32nd Conference on Broadcast Meteorology/31st Conference on Radar Meteorology/Fifth Conference on Coastal Atmospheric and Oceanic Prediction and Processes

Wednesday, 6 August 2003: 9:50 AM
Raindrop size distributions and radar bright bands in California coastal orographic storms
Brooks E. Martner, NOAA/ETL, Boulder, CO; and A. B. White and S. Y. Matrosov
Poster PDF (304.8 kB)
CALJET's profiling radar observations of precipitation in northern California's coastal mountains during the strong El Nino winter of 1997-98 revealed new insights about microphysical properties of the region's orographically-forced precipitation. Data from S-band precipitation profilers showed that, although these storms extended above and below the freezing level, they often did not exhibit the melting layer radar bright band (BB) that is usually characteristic of midlatitude winter storms. Yet these non-bright band (NBB) situations contributed substantially (28%) to the region's record-breaking winter precipitation that year, even though they were generally shallow and commonly passed beneath the coverage of the nearest NEXRAD radars.

PACJET collected new S-band profiler data in 2003 in the same area, this time augmented with raindrop disdrometer and polarimetric scanning radar measurements. One S-band profiler was again located at the same coastal mountain site near Cazadero, CA, and another was located about 12-km away on the coastline at Fort Ross, CA. Joss-Waldvogel raindrop disdrometers accompanied both S-bands to document the raindrop size distributions at the ground. An X-band polarimetric weather radar at Fort Ross scanned the sky above these sites to infer hydrometeor identities aloft and to map echo coverage as the storms approached from the ocean.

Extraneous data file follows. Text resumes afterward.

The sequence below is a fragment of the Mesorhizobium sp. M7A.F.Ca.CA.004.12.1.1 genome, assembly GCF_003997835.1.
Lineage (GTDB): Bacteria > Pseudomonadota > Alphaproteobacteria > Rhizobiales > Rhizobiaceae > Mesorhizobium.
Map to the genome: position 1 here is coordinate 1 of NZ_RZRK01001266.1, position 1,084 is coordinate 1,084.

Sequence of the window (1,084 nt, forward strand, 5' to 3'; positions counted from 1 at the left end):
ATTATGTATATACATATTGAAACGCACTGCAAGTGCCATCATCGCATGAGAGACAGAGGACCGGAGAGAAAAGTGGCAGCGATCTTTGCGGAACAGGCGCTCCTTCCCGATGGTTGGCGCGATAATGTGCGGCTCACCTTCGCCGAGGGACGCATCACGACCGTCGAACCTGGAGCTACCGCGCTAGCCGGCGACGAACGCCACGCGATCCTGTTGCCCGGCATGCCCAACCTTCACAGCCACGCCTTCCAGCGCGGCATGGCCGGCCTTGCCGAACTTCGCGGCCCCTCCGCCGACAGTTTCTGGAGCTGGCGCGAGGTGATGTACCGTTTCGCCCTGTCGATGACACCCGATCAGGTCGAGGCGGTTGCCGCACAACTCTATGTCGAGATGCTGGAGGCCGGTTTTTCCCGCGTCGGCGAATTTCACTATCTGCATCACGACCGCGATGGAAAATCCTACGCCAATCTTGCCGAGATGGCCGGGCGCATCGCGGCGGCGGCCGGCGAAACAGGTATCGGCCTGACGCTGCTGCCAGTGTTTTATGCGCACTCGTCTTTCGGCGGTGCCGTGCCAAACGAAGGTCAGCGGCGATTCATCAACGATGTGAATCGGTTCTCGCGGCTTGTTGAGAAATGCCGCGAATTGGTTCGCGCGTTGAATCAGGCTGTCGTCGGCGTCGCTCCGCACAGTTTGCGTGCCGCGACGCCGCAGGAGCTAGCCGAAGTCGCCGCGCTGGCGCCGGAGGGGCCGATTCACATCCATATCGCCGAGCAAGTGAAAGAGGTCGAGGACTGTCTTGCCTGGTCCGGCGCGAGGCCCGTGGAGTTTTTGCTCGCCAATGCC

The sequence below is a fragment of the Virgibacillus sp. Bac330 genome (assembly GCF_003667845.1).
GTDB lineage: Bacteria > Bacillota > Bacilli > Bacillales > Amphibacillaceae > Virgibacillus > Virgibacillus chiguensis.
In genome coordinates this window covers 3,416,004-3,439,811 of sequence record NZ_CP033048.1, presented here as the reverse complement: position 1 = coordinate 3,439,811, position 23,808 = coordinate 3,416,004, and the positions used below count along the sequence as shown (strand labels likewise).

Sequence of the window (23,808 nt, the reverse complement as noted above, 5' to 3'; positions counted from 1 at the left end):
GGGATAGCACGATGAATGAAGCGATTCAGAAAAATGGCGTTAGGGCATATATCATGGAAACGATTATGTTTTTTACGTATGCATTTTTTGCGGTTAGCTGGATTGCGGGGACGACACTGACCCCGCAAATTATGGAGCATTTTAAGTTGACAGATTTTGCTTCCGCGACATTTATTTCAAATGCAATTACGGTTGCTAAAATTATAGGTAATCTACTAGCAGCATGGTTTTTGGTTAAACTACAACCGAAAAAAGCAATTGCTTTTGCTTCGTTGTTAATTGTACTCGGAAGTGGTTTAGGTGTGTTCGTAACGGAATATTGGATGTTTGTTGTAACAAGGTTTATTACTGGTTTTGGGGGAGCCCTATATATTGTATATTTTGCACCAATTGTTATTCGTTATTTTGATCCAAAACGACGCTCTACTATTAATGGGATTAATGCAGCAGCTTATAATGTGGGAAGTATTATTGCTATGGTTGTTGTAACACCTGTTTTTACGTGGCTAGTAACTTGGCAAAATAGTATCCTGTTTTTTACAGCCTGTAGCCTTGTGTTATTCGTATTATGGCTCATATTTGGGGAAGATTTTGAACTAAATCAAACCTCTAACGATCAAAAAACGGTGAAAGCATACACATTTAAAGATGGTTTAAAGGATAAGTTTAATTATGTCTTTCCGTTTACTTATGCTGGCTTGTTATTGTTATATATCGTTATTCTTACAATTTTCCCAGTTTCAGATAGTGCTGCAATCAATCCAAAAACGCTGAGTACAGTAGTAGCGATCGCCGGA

The preliminary 2003 disdrometer and S-band data are being partitioned into rainfall periods with and without a bright band. Analysis of the combined data from the Fort Ross site corroborates the earlier CALJET diagnosis based on radar data alone, in that the appearance of a bright band is usually associated with relatively sparse concentrations of larger raindrops at the surface, whereas the NBB periods have much greater concentrations of small drops. The NBB rainfall is less intense but more steady and prolonged, and it usually falls from regions with shallower echo tops. The X-band data show that a bright band can appear, vanish, and reappear in a matter of minutes. We will present a case study illustrating the 2003 observations and a conceptual model that explains differences between the NBB and BB cases and their rapid reversals. We will also use the scanning X-band radar at Fort Ross to demonstrate that it is commonplace for extensive rain echoes in NBB situations to arrive at the coastline beneath the coverage of the regional NEXRAD radars, thereby eluding the attention of NWS forecasters.

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